Contrasting Social and Cognitive Accounts on Overimitation

Subtitle:The Role of Causal Transparency and Prior Experiences
Authors/others:Schleihauf, Hanna (Ruprecht-Karls-Universität Heidelberg); Graetz, Sabine (Ruprecht-Karls-Universität Heidelberg); Pauen, Sabina (Ruprecht-Karls-Universität Heidelberg); Hoehl, Stefanie (Ruprecht-Karls-Universität Heidelberg)
Abstract:

Three experiments (N = 100) examine the influence of causal information on overimitation. In Experiment 1, a transparent reward location reveals that the reward is unaffected by nonfunctional actions. When 5-year-olds observe an inefficient and subsequently an efficient strategy to retrieve a reward, they show overimitation in both phases-even though the reward is visible. In Experiment 2, children observe first the efficient then the inefficient strategy. The latter is always demonstrated communicatively, whereas the efficient strategy is presented communicatively (2a) or noncommunicatively (2b). Regardless of whether the efficient strategy is emphasized through communication or not, most children do not switch from the efficient to the inefficient strategy. Depending on the situation, children base their behavior on social motivations or causal information.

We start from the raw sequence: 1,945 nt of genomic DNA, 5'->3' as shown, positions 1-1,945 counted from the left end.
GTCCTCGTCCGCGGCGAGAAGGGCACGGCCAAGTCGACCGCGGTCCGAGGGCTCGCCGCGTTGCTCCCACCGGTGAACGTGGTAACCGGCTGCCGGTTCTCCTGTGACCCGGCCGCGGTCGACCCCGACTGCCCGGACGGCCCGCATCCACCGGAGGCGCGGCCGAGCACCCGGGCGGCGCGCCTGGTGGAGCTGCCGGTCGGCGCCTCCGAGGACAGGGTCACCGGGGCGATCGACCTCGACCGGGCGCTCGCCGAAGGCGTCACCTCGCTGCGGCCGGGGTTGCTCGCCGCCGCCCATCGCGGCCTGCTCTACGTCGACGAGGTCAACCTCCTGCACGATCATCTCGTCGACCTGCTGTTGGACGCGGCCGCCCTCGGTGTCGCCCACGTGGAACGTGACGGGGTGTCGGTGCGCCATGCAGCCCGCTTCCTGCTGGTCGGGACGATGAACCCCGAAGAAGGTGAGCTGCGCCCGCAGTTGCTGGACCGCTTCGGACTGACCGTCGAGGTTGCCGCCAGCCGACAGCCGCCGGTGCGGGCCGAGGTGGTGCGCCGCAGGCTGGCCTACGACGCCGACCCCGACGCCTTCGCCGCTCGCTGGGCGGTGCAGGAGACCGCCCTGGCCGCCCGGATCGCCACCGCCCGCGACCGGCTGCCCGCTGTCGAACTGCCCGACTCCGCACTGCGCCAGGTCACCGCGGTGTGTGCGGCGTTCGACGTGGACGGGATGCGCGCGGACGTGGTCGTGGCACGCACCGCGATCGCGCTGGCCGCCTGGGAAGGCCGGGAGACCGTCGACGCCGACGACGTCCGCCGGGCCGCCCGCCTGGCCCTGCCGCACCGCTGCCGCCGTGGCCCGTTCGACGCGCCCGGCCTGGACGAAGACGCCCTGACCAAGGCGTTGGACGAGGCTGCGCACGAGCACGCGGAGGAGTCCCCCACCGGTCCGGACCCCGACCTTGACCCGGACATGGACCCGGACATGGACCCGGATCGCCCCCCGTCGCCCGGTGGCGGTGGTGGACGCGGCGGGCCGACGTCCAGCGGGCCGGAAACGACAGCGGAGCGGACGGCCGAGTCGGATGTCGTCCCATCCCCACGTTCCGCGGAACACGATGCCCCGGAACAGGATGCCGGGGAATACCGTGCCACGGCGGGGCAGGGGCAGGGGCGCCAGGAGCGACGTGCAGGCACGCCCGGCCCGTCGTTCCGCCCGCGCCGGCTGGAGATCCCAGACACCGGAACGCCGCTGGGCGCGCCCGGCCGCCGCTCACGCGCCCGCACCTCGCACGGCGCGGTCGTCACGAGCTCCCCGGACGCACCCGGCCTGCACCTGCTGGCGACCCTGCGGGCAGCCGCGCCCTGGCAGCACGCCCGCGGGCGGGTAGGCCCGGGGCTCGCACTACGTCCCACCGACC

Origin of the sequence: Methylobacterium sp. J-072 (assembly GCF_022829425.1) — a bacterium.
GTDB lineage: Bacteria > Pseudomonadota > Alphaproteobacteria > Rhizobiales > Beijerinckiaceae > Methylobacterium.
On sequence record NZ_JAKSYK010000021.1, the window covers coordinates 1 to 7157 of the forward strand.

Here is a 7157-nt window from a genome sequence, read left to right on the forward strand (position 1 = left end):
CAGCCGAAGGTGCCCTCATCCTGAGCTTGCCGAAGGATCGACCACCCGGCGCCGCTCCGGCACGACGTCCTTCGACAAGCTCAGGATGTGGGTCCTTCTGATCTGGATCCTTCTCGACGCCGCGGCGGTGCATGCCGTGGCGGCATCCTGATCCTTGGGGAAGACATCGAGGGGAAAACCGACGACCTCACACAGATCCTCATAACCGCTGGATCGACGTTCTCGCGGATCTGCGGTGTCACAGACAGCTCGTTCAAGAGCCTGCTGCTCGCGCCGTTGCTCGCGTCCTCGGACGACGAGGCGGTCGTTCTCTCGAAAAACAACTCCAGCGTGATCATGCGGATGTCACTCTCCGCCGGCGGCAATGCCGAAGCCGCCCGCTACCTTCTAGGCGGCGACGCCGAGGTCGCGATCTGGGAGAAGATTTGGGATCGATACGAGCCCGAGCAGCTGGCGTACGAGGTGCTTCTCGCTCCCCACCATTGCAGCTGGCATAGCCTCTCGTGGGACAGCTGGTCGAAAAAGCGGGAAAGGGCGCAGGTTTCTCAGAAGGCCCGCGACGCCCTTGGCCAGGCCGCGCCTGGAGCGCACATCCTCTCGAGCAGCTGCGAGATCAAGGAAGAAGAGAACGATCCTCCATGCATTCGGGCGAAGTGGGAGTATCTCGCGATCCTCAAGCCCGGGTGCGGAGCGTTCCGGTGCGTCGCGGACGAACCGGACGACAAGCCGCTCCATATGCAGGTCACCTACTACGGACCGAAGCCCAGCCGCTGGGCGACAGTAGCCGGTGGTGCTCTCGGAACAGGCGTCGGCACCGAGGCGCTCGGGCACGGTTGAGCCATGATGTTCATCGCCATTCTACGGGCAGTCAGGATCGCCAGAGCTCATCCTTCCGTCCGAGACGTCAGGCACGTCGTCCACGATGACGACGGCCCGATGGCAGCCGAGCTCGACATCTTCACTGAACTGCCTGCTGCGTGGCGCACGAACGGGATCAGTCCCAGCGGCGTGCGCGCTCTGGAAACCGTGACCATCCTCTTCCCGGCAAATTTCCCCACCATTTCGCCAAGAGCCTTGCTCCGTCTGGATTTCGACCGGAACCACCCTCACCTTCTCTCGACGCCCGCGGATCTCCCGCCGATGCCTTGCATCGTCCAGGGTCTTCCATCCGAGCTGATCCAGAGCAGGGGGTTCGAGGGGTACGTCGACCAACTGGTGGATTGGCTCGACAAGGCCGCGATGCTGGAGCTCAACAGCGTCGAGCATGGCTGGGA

Language:English
Date of publication:2017
Journal title:Child Development
Peer reviewed:true
Links:
Digital Object Identifier (DOI):http://dx.doi.org/10.1111/cdev.12780
Bibliographical note:© 2017 The Authors. Child Development © 2017 Society for Research in Child Development, Inc.
Publication Type:Article
State:E-pub ahead of print
Portal:https://ucris.univie.ac.at/portal/en/publications/contrasting-social-and-cognitive-accounts-on-overimitation(2ac95df5-8a33-46fe-a075-b7aaa64536ca).html